The Importance of Data Protection in Business Continuity and Disaster Recovery
In the last week, two earthquakes have shaken southern California, alerting us to the need to have our businesses prepared for a disaster, whether natural or manmade. Not only can fires, floods and earthquakes cause business interruptions, but so can systems failures, human error, malware and ransomware attacks.
Consider Unified Communications for Your Business
Imagine being able to integrate business class phone systems, collaboration and virtual meetings and your contact call center all within a secure and reliable unified communications suite. This means you can work anywhere, get customer information instantly and route calls efficiently to communicate in real time all over the world. Increasingly, Unified Communications can integrate your office communications and help you help customers.
Staying Secure and Compliant After Windows End of Life (EOL)
In less than a year, support for Windows 7 will be ended, making operation systems patches and updates unavailable, according to a 2018 article. Since this will impact cybersecurity as well as compliance. Many companies are migrating to a new operating system.
Cybersecurity Risks and Preventive Action
Even with so much information available about how to protect your network and business from data breaches and cyber attacks, a surprising number of businesses aren’t prepared. Read on to learn about how to make your company an exception.
Consider Software as a Service (SaaS) as Part of Your Business Model
Imagine if your business had a cost-effective and flexible way of accessing data, applications, and unified communications, without the maintenance and management of on-premise equipment. Read on to learn more about benefits and considerations of this service delivery model.
How Much Downtime Can You Survive Without a Business Continuity and Disaster Recovery Plan?
With disasters–natural and manmade–in the news, preparedness in the form of a business continuity plan is vital. Disaster recovery, or the ability of a business to continue running during and after a disaster, is a key part of business continuity. Read on to learn more about developing a plan to keep your business operating even when things go wrong.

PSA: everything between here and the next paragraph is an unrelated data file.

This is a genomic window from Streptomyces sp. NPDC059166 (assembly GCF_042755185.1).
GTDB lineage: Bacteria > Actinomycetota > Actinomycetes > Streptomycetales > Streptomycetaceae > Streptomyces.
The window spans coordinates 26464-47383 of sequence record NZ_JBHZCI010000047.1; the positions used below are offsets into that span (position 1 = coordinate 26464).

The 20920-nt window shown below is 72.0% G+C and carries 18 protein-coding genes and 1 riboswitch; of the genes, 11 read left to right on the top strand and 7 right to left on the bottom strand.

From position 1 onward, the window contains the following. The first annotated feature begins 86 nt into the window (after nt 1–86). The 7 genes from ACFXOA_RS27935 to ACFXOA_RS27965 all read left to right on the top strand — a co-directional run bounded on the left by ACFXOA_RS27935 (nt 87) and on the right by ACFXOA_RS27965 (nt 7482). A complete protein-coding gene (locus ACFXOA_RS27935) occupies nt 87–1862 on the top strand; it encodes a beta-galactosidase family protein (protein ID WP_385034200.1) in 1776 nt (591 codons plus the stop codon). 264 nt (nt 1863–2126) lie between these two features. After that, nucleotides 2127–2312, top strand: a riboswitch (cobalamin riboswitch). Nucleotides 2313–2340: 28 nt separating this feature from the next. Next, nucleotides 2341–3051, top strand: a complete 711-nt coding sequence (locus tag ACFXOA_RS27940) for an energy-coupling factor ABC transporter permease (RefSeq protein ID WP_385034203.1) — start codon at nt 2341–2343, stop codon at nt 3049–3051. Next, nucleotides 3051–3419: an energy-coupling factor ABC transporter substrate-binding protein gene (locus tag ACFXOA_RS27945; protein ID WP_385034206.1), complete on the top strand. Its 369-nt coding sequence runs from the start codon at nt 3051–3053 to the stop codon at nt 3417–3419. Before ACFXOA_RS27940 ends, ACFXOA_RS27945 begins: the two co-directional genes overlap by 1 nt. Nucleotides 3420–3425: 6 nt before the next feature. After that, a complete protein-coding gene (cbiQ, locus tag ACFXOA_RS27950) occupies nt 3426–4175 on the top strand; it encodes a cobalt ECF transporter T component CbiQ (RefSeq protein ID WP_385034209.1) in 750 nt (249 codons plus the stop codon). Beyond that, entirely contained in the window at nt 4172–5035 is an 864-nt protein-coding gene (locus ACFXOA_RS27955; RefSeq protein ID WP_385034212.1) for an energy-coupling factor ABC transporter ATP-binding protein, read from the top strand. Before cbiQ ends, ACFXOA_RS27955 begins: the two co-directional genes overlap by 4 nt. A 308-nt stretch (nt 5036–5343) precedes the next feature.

The Importance of a Business Continuity Plan
With some parts of the country heading into tornado season, and with natural and man-made disasters a possibility anywhere, there’s no time like now to consider how to keep your business running in the event of a flood, fire, earthquake, or even a cyber attack. A Business Continuity (BC) plan keeps your business running both during and after a disaster, minimizing downtime and the resulting loss of revenue and reputation. Read on to learn more about what such a plan can mean for your business.
Keep Your Network in Compliance, and Healthy Too
A company’s network is the backbone of its IT infrastructure, depended upon for connection to customers, potential customers, vendors and employees, as well as public and private cloud infrastructure. Not only that, your network’s health is one of your best defenses against cyber threats. However, to stay healthy and in compliance with standards and regulations, you need to be proactive. Read on to find out how to keep your network in good health and compliance.
The Importance of Data Protection
Cyber attacks and data breaches are regularly in the news, and often come with a loss or exposure of customers’ data and a loss of reputation to the business. Large, well-known businesses are often in the headlines; small to medium-size businesses, however, are just as much at risk. Knowledge of cybersecurity practices has yet to keep up with new threats. According to CompTIA’s 2018 Trends in Cybersecurity report, “Businesses with fewer than 100 employees are far more likely than their larger counterparts to feel that their IT security is simply adequate or unsatisfactory. Without a deep resource pool to lean on, smaller firms struggle to address new facets of IT security.” To learn more about protecting your data, read on.
Make Your Employees Your First Line of Defense in Cybersecurity
Imagine that your employees could be your strongest defense against cyber attacks, rather than a potential area of weakness. According to a CompTIA 2019 industry trends report, in all the innovation taking place, cybersecurity is an enduring concern. Other statistics indicate that user error contributes to nearly 25% of cyber breaches. Read on to learn more about how to train your employees to be your greatest defense against cyber attacks.